Applying orthodontics (braces) can correct improperly aligned teeth. Braces can be used for adults or children and work by applying pressure over time to adjust the alignment of the teeth. The pressure also results in an altered shape of the bony sockets in which the teeth are situated.
Incognito – Invisible Braces
Incognito orthodontic braces are placed on the backside of your teeth, so they are completely hidden from view. No one will know that you are wearing braces unless you tell them, and they are comfortable to wear. Incognito appliance is 100% customized, that is, they are made one patient at a time, one tooth at a time and it follows the contour of your teeth for comfort and performance.
- Completely aesthetic, no one will know that you are wearing braces.
- Minimal discomfort and speech interference.
- 100% customized for the best results.
- Wires customized and do not require adjustments often mean fewer appointments and less discomfort throughout treatment.
- Nothing is placed on the front side of your teeth.
Invisalign straightens teeth using a series of nearly invisible, removable aligners that are custom-made specifically for your teeth. As you replace each aligner every two weeks, your teeth will move – little by little, week by week, gradually moving towards the projected final position. Comfortable, clear and removable – Invisalign transforms your smile without disrupting your life.
A mouth guard is a protective device for the mouth that covers the teeth and gums to prevent and reduce injury to the teeth, jaws, lips and gums. A mouthguard is most often used to prevent injury in contact sports, (such as football, hockey, boxing etc) as a treatment for bruxism or TMD, or as part of certain dental procedures, such as tooth bleaching. Depending on application, it may also be called a mouth protector, mouth piece, gumshield, gumguard, nightguard, occlusal splint, bite splint, or bite plane.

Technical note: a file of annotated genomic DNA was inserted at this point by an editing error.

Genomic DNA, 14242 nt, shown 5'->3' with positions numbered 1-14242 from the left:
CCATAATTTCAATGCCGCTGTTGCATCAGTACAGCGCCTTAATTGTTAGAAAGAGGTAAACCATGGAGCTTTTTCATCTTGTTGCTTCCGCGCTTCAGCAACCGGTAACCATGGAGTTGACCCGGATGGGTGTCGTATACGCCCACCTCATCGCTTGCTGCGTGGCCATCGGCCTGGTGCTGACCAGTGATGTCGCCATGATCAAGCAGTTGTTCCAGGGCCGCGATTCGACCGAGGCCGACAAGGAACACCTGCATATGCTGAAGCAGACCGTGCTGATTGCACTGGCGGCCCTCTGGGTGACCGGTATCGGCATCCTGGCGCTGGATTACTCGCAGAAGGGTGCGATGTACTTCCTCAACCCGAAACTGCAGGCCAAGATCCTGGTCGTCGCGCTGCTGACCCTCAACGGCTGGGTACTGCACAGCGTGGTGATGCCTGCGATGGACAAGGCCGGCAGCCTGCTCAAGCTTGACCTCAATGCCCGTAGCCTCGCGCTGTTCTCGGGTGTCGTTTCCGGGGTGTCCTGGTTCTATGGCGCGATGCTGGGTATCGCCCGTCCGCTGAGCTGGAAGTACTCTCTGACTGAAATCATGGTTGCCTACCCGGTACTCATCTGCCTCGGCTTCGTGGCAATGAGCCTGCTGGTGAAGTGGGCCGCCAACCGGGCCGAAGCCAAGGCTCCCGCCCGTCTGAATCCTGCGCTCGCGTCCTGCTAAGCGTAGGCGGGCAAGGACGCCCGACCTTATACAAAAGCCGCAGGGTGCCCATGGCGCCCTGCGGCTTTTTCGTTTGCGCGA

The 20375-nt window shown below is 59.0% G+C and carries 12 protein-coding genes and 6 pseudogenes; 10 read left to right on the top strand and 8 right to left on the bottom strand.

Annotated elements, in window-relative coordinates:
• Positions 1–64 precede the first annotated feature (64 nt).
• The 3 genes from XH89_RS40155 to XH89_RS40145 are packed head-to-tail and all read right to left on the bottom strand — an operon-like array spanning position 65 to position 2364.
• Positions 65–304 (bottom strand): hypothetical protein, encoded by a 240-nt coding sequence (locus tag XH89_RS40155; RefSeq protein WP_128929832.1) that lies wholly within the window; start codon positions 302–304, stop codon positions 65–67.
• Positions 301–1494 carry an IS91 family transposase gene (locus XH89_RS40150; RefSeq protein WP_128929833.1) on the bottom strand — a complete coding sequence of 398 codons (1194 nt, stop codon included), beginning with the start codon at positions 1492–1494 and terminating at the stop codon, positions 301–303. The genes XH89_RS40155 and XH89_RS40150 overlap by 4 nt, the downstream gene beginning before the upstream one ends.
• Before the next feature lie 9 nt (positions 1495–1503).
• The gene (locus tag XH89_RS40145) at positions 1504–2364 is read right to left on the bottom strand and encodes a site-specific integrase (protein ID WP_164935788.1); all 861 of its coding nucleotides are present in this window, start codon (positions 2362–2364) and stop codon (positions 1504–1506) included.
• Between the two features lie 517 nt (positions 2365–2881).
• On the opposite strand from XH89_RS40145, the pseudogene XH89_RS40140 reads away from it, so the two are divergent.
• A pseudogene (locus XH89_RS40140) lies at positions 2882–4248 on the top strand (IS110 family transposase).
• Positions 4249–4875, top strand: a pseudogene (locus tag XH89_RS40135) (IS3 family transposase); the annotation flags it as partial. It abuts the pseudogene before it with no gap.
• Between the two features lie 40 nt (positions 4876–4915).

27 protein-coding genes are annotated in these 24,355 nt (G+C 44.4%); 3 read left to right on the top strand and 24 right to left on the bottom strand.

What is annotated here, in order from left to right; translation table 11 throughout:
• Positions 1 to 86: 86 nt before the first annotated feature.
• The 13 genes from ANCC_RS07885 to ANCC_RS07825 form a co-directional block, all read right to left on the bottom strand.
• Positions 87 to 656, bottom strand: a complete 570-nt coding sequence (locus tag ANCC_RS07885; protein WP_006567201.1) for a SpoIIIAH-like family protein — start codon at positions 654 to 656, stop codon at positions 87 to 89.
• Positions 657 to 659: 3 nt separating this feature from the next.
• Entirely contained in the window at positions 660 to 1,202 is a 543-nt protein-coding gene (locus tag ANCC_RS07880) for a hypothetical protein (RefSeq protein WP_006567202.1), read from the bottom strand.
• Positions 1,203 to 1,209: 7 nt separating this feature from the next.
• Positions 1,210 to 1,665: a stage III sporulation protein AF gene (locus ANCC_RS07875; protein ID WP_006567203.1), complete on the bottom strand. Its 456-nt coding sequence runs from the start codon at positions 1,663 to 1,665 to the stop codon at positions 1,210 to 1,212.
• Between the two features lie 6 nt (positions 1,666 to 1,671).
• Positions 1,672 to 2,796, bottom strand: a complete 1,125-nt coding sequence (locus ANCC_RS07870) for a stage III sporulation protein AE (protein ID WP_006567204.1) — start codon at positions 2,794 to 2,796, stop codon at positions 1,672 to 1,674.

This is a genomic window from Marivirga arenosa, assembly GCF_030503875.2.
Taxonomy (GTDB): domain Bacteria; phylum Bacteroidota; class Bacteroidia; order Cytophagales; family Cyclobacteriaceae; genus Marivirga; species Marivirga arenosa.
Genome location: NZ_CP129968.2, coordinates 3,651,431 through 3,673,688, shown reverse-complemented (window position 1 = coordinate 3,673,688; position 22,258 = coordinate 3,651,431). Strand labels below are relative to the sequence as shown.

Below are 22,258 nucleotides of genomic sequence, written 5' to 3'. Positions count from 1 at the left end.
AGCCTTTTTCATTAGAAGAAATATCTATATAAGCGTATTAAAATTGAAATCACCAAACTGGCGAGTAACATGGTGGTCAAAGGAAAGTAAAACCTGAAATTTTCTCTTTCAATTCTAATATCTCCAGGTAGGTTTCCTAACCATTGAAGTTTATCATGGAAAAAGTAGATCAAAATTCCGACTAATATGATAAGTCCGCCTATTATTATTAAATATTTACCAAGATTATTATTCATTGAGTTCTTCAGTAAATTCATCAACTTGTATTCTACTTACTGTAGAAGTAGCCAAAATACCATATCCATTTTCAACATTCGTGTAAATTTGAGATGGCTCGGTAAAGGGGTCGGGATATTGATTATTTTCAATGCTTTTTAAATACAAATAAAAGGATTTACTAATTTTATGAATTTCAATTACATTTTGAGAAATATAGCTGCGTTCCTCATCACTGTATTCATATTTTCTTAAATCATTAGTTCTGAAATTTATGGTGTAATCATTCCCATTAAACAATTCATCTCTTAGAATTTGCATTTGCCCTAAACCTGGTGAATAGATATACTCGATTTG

Bruxism is the medical term for grinding, gnashing or clenching the teeth. This condition affects both children and adults and the teeth grinding or clenching, may be loud enough to wake the sleep partner. The teeth are worn down, flattened or chipped, worn tooth enamel, exposing the inside of the tooth resulting in tooth sensitivity, earache and jaw pain or tightness in the jaw muscles.
- In some adults, abnormal alignment of upper and lower teeth (malocclusion) may contribute to the problem.
- In children, bruxism may be related to growth and development while some children grind their teeth because of tension, anger, allergy problems, or as a response to pain from an earache or teething.
- It’s particularly common in children with cerebral palsy (or severe mental retardation). But most children outgrow bruxism before they get their adult teeth.
- It can be a complication of another disorder, such as Huntington’s disease or Parkinson’s disease.
- It can also be an uncommon side effect of some psychiatric medications including antidepressants.
Use of mouth guards at night
- Avoid alcohol
- Cut back on caffeine
- Avoid chewing gum
- Relax your jaw muscles at night by holding a warm washcloth at night against your cheeks in front of your earlobes.